REVIEW - OMT Insights - Perspective on Modeling from the Journal of Object-Oriented Programming

Title:

OMT Insights - Perspective on Modeling from the Journal of Object-Oriented Programming

Author:

James Rumbaugh

ISBN:

1884842585

Publisher:

Cambridge University Press (1996)

Pages:

390pp

Reviewer:

Paul Field

Reviewed:

August 1998

Rating:

★★★★★

I wish I'd had this book as my second object-oriented analysis, design and modelling book but, even after reading a stack of other OO books, I'm glad to read it now. The book is full of practical advice on a wide range of topics and the clear writing and extensive use of examples make the material very accessible. I recommend this book very highly.

The Unified Modelling Language (UML) is currently the big thing in object-oriented modelling and it worries me that people will leave this book on the shelf thinking that OMT is irrelevant now that Rumbaugh, in conjunction with others, has developed the UML. Don't make that mistake. Not only are the discussions relevant whatever notation and process you're using but the OMT notation in the book looks very like UML - the only major difference, as far as reading the book is concerned, is the method for indicating cardinality on associations.

The book contains selected articles from Rumbaugh's column in the Journal of Object-Oriented Programming. The first section deals with methods and the articles explain what a method is, what's involved in iterative development and how to handle development with several developers working in parallel.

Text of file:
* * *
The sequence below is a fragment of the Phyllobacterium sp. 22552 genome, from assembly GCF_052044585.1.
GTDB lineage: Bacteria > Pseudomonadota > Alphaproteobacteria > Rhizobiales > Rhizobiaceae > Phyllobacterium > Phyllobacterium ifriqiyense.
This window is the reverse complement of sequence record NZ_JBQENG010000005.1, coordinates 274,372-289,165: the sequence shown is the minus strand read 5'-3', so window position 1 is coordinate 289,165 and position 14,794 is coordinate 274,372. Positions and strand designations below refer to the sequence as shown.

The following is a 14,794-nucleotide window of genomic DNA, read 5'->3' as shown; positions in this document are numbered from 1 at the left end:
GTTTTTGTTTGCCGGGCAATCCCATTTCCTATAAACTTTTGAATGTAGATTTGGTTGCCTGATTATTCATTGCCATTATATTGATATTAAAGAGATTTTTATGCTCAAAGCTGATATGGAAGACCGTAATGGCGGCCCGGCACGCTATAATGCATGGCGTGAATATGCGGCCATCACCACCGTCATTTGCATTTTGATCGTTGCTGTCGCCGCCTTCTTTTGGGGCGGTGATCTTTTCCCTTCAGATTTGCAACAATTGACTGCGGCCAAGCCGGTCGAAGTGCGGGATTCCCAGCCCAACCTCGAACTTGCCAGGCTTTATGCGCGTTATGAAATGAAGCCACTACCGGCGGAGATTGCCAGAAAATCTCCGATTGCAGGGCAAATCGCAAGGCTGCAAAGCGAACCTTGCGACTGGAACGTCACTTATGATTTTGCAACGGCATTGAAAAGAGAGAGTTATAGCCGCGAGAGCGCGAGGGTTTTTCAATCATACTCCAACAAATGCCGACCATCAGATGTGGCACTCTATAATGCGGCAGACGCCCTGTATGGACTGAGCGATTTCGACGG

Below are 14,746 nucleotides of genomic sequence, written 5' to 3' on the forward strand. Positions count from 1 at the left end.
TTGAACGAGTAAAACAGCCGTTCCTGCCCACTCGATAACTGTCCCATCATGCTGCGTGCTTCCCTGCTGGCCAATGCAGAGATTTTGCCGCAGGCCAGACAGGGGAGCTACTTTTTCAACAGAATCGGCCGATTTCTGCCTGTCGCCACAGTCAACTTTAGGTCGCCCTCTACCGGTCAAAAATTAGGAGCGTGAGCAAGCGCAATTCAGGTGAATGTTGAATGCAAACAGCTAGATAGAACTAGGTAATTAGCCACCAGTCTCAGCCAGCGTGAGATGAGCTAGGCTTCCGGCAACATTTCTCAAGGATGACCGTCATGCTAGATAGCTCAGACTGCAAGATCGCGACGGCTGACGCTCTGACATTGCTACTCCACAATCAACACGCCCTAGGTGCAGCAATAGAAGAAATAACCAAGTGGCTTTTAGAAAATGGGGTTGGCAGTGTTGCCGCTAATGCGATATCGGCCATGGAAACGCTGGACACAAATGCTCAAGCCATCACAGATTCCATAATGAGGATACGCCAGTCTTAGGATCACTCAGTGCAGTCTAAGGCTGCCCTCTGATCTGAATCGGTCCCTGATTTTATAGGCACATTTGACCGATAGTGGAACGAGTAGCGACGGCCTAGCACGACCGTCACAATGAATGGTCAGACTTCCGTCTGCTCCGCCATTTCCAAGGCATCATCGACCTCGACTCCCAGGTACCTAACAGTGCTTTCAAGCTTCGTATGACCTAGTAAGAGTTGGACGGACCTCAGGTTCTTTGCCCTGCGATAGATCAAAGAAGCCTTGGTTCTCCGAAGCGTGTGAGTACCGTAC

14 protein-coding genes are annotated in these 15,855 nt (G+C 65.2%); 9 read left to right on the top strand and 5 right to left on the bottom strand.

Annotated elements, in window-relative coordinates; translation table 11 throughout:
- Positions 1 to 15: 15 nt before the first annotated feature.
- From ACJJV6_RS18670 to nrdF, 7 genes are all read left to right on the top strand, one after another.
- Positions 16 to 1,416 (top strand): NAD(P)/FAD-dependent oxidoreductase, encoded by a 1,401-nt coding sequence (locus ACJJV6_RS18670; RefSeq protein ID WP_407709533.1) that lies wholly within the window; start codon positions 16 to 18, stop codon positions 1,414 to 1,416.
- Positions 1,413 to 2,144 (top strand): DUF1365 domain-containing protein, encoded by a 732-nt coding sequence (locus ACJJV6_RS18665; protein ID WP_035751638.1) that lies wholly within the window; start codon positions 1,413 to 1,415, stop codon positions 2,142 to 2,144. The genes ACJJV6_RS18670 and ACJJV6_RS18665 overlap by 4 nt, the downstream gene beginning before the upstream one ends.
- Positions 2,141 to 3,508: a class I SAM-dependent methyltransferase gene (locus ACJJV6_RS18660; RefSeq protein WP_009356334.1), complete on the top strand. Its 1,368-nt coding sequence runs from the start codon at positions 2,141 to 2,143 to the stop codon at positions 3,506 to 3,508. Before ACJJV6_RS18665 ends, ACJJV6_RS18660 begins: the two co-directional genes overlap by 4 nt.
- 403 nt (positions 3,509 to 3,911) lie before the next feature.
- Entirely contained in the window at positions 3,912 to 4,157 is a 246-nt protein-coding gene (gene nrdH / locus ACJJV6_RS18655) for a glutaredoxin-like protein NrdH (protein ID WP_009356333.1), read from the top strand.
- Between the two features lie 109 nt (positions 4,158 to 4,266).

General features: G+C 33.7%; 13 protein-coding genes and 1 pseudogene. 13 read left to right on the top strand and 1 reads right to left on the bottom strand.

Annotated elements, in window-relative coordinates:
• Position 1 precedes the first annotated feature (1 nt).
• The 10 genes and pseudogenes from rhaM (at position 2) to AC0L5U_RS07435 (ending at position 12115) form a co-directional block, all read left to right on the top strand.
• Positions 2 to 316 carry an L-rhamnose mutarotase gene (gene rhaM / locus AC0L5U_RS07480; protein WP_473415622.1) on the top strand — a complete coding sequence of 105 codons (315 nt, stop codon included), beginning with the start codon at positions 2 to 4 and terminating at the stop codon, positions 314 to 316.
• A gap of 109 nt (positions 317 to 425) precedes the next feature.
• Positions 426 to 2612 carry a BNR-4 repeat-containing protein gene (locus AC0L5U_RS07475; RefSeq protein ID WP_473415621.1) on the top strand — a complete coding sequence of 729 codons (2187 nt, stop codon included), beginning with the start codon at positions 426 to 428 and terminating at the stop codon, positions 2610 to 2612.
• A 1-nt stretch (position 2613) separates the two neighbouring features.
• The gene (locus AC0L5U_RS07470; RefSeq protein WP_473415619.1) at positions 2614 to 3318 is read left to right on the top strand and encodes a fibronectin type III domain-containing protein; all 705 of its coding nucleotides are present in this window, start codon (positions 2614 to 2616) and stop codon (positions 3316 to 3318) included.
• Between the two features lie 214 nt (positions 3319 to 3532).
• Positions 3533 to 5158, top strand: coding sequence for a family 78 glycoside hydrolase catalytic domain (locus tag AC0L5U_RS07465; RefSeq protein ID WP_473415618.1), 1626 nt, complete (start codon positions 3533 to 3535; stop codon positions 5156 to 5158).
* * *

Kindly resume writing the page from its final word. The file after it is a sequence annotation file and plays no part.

The next few sections, the bulk of the book, describe how to use various modelling constructs, how to solve common modelling problems and how to avoid common modelling pitfalls. Many books introduce notation without really explaining how to use it. This book is very good at showing an initial model and then showing how more advanced notation can be used to improve the model - if you don't use association classes and qualified associations before reading this book you certainly will afterwards.

The penultimate section describes the development process at various stages of development. Amongst other things, Rumbaugh covers

use cases , the difference between modelling during analysis and modelling during design and the model-view-controller architecture.

The final section describes the OMT notation and process and the differences between the OMT notation and UML.

I wish I'd had this book as my second object-oriented analysis, design and modelling book but, even after reading a stack of other OO books, I'm glad to read it now. The book is full of practical advice on a wide range of topics and the clear writing and extensive use of examples make the material very accessible. I recommend this book very highly.


Book cover image courtesy of Open Library.